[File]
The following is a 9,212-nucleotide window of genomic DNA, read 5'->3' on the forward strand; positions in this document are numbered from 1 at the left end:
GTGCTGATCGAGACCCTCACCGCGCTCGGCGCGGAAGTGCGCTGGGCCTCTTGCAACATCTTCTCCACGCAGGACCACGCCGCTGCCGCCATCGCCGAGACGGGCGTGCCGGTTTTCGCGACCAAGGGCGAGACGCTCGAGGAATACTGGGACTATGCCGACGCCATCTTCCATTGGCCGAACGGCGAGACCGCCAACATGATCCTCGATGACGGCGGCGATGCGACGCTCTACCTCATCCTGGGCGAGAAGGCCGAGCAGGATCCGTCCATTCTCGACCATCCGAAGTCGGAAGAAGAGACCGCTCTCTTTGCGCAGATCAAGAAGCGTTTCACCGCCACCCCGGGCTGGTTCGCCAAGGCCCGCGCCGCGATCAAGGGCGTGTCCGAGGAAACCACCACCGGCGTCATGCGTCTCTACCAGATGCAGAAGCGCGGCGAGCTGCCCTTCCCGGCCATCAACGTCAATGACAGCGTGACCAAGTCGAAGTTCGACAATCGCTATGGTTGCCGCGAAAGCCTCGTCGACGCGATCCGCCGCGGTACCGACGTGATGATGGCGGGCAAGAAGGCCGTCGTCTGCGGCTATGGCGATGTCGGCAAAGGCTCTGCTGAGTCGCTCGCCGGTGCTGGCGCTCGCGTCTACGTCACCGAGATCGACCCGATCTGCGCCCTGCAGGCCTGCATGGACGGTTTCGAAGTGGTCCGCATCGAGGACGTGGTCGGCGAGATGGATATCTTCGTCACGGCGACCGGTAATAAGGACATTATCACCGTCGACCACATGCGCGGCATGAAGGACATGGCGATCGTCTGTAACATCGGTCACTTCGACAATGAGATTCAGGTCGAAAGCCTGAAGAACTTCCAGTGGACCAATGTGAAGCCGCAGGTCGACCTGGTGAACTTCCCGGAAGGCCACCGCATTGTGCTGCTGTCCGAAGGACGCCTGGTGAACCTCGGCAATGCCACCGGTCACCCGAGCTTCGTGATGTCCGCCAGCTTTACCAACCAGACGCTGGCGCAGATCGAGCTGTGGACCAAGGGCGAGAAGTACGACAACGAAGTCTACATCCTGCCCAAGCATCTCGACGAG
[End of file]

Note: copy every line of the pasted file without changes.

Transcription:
The following is a 9,212-nucleotide window of genomic DNA, read 5'->3' on the forward strand; positions in this document are numbered from 1 at the left end:
GTGCTGATCGAGACCCTCACCGCGCTCGGCGCGGAAGTGCGCTGGGCCTCTTGCAACATCTTCTCCACGCAGGACCACGCCGCTGCCGCCATCGCCGAGACGGGCGTGCCGGTTTTCGCGACCAAGGGCGAGACGCTCGAGGAATACTGGGACTATGCCGACGCCATCTTCCATTGGCCGAACGGCGAGACCGCCAACATGATCCTCGATGACGGCGGCGATGCGACGCTCTACCTCATCCTGGGCGAGAAGGCCGAGCAGGATCCGTCCATTCTCGACCATCCGAAGTCGGAAGAAGAGACCGCTCTCTTTGCGCAGATCAAGAAGCGTTTCACCGCCACCCCGGGCTGGTTCGCCAAGGCCCGCGCCGCGATCAAGGGCGTGTCCGAGGAAACCACCACCGGCGTCATGCGTCTCTACCAGATGCAGAAGCGCGGCGAGCTGCCCTTCCCGGCCATCAACGTCAATGACAGCGTGACCAAGTCGAAGTTCGACAATCGCTATGGTTGCCGCGAAAGCCTCGTCGACGCGATCCGCCGCGGTACCGACGTGATGATGGCGGGCAAGAAGGCCGTCGTCTGCGGCTATGGCGATGTCGGCAAAGGCTCTGCTGAGTCGCTCGCCGGTGCTGGCGCTCGCGTCTACGTCACCGAGATCGACCCGATCTGCGCCCTGCAGGCCTGCATGGACGGTTTCGAAGTGGTCCGCATCGAGGACGTGGTCGGCGAGATGGATATCTTCGTCACGGCGACCGGTAATAAGGACATTATCACCGTCGACCACATGCGCGGCATGAAGGACATGGCGATCGTCTGTAACATCGGTCACTTCGACAATGAGATTCAGGTCGAAAGCCTGAAGAACTTCCAGTGGACCAATGTGAAGCCGCAGGTCGACCTGGTGAACTTCCCGGAAGGCCACCGCATTGTGCTGCTGTCCGAAGGACGCCTGGTGAACCTCGGCAATGCCACCGGTCACCCGAGCTTCGTGATGTCCGCCAGCTTTACCAACCAGACGCTGGCGCAGATCGAGCTGTGGACCAAGGGCGAGAAGTACGACAACGAAGTCTACATCCTGCCCAAGCATCTCGACGAG